Imagine that your life is about to end prematurely or fast-forward in time to your eighties or nineties. You’re sitting on your deathbed reflecting on what you’ve done and not done with your life – are you satisfied? This is what psychologists refer to as the ‘deathbed test’. It’s not pleasant thinking about your own mortality or of others that you care about, however, this thought experiment can be used as a tool for positive change.
Top 5 regrets of the dying
Bronnie Ware worked as a carer for patients in the last 12 weeks of life. In her book ‘The Top Five Regrets of the Dying’ she records the most common regrets of those on their deathbed. Although Ware’s findings lack scientific rigour, her anecdotes are still interesting to read. Unsurprisingly, spending more time on social media or working longer hours didn’t make the list of regrets. Here’s what did:
1) I wish I’d lived a life true to myself
“This was the most common regret of all. When people realise that their life is almost over and look back clearly on it, it is easy to see how many dreams have gone unfulfilled. Most people had not honoured even a half of their dreams and had to die knowing that it was due to choices they had made, or not made. Health brings a freedom very few realise, until they no longer have it.”
2) I wish I hadn’t worked so hard
“This came from every male patient that I nursed. They missed their children’s youth and their partner’s companionship. Women also spoke of this regret, but as most were from an older generation, many of the female patients had not been breadwinners. All of the men I nursed deeply regretted spending so much of their lives on the treadmill of a work existence.”
3) I wish I had the courage to express my feelings
“Many people suppressed their feelings in order to keep peace with others. As a result, they settled for a mediocre existence and never became who they were truly capable of becoming. Many developed illnesses relating to the bitterness and resentment they carried as a result.”
4) I wish I had stayed in touch with my friends
“Often they would not truly realise the full benefits of old friends until their dying weeks and it was not always possible to track them down. Many had become so caught up in their own lives that they had let golden friendships slip by over the years. There were many deep regrets about not giving friendships the time and effort that they deserved. Everyone misses their friends when they are dying.”
5) I wish I had let myself be happier
“This is a surprisingly common one. Many did not realise until the end that happiness is a choice. They had stayed stuck in old patterns and habits. The so-called ‘comfort’ of familiarity overflowed into their emotions, as well as their physical lives. Fear of change had them pretending to others, and to their selves, that they were content, when deep within, they longed to laugh properly and have silliness in their life again.”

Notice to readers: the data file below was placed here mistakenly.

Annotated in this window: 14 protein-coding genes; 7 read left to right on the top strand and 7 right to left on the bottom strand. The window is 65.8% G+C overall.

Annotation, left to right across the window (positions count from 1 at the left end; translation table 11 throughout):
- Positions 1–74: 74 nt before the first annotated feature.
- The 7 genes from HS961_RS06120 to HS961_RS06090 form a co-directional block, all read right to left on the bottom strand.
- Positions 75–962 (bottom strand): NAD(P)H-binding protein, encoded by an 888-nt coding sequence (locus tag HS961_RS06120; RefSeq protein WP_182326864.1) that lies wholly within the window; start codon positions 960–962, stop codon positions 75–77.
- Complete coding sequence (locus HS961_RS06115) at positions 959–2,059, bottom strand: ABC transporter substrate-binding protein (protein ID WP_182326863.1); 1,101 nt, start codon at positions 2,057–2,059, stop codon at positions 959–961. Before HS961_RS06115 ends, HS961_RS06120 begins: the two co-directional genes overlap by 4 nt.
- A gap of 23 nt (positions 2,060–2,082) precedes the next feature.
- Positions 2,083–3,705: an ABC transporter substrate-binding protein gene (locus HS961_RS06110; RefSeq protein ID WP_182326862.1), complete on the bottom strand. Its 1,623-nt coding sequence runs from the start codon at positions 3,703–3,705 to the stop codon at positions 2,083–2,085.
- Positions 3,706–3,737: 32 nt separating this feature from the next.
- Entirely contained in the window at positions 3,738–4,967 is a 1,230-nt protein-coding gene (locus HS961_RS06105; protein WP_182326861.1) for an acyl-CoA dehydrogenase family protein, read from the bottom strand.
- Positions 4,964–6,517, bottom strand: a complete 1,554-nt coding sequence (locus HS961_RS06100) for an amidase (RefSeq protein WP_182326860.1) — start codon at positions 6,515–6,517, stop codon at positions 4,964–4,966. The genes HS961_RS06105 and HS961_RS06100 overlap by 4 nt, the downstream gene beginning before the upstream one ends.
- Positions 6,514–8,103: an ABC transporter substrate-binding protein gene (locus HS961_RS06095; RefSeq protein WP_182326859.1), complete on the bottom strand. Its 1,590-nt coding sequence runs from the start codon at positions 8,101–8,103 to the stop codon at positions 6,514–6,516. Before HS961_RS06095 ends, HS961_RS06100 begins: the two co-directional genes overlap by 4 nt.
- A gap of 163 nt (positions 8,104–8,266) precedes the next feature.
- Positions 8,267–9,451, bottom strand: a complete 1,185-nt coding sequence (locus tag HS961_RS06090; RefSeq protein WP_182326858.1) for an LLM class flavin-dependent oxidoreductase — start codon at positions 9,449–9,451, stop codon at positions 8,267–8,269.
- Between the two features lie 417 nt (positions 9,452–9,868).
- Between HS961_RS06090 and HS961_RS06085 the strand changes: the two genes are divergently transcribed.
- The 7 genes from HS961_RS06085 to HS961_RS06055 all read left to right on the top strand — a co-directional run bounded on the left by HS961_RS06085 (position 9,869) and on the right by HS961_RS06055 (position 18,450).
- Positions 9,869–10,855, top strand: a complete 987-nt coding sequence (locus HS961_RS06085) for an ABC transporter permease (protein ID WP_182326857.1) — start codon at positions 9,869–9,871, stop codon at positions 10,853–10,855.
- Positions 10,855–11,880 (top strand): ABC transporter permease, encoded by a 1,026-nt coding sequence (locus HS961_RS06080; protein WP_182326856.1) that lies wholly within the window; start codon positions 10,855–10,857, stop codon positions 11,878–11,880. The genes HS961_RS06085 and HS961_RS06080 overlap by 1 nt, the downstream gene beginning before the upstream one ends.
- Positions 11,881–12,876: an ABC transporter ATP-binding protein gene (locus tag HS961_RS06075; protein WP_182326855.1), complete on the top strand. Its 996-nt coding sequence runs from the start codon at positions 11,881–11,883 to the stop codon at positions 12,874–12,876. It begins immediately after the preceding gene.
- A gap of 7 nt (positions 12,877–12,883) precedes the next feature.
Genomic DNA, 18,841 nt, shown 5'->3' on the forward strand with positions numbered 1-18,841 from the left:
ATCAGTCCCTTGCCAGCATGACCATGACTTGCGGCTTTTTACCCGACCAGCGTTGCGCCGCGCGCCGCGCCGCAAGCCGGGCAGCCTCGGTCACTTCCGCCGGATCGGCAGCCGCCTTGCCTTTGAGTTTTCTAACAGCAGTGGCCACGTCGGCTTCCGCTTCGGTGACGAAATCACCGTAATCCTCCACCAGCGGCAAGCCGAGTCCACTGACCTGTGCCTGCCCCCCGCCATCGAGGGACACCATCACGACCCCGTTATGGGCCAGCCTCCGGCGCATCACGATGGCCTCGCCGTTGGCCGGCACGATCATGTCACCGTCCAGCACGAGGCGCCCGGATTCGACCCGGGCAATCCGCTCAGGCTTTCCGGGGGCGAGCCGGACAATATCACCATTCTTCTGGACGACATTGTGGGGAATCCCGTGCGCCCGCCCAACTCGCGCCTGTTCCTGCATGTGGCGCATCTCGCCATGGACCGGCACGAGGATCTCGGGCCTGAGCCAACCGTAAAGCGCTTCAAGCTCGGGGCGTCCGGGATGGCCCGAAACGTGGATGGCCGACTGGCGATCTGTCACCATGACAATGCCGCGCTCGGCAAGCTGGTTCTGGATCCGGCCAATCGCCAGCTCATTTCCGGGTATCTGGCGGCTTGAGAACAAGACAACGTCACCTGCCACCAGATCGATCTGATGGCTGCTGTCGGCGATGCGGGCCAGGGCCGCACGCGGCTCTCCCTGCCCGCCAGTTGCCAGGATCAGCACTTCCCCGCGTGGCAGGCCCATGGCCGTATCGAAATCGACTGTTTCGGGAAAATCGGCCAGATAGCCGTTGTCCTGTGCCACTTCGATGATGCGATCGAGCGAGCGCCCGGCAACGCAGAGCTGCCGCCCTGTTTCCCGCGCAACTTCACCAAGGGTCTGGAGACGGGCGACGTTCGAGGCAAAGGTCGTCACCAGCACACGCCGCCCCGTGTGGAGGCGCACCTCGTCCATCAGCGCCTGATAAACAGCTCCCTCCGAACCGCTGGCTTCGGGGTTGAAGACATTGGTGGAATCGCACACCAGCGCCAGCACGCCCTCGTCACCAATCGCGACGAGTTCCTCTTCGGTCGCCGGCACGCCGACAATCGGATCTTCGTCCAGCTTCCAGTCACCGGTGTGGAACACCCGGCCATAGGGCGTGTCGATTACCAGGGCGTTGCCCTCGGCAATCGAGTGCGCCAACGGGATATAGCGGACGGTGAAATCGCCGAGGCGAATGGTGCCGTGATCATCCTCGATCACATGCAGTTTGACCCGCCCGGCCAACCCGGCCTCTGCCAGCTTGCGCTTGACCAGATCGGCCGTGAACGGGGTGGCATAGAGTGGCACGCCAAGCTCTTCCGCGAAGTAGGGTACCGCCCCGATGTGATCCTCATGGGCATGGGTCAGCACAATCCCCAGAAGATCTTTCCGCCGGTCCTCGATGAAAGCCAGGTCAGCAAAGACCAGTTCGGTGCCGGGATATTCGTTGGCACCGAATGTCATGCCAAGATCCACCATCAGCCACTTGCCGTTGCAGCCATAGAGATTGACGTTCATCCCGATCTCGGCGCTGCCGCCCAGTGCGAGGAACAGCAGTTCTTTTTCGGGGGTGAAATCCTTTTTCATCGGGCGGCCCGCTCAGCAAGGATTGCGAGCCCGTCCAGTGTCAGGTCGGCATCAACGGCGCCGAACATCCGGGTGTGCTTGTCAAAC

A lot of this resonated with me, namely, the not honouring of dreams, spending too much time on the treadmill of work, not being true to oneself, and living too comfortably while fearing change. It’s hard to argue that making these changes wouldn’t lead to a better life.
My deathbed test results
It’s difficult to put yourself in the mindset of someone lying on their deathbed. But if I was to try and imagine by fast-forwarding in time to when I was old and grey and assuming my life stayed on its current trajectory, then these are the things that would disappoint me the most:
Spending too much time in a pointless job: if I were to film what goes on at my office it would become a hilarious smash hit on Netflix. It’s one big Dilbert strip. Many have realised (especially in the FIRE community) that simply changing jobs isn’t the solution. The chances are, you still end up in an office dealing with stupid politics and glued to a screen sending emails all day. Undoubtedly, this would be a monstrous regret if I spent another 20+ years doing the same mindless nonsense.
Not honouring my dreams: if I was stuck doing office work for another 20+ years then it meant I didn’t honour my dreams of travel and living outside of what society prescribes. Instead, I lived fearfully and took the easy route of taking a nice paycheque each month.
“In the end, we only regret the chances we didn’t take, the relationships we were afraid to have, and the decisions we waited too long to make.”Lewis Carroll
Not experiencing enough: I’ve been guilty of not trying enough and being a creature of habit. A recent wake-up call was reading James Wallman’s book ‘Time and How to Spend It’. His philosophy of ‘life is about experiences’ resonates with me. But I’ve experienced nowhere near enough so my deathbed test result would be disappointing.
Don’t be fake
Research suggests that an inauthentic smile to hide unhappiness can further worsen your mood. I’ve also read how inauthentic happiness can lead to mental health issues and is especially prevalent with airline attendants. This isn’t just the service sector though, inside the office, we all have to put on an act and nod our heads and pretend what we’re doing isn’t bullshit. Living so much of life inauthentically will be a deathbed regret whoever you are. For many, it’s hard to opt-out of this charade because of bills and family responsibilities. If you’re fortunate and have an escape route, then there’s no excuse not to use it.
To date, I can’t think of too many things where I’d have chosen differently given the chance. So on that basis, I don’t have deathbed test regrets. But that changes dramatically if I continue this same path and don’t get out. Our prehistoric genes like routine and the familiar as this kept us from danger. But we need to take risks to live out our dreams.
Regrets of the dying: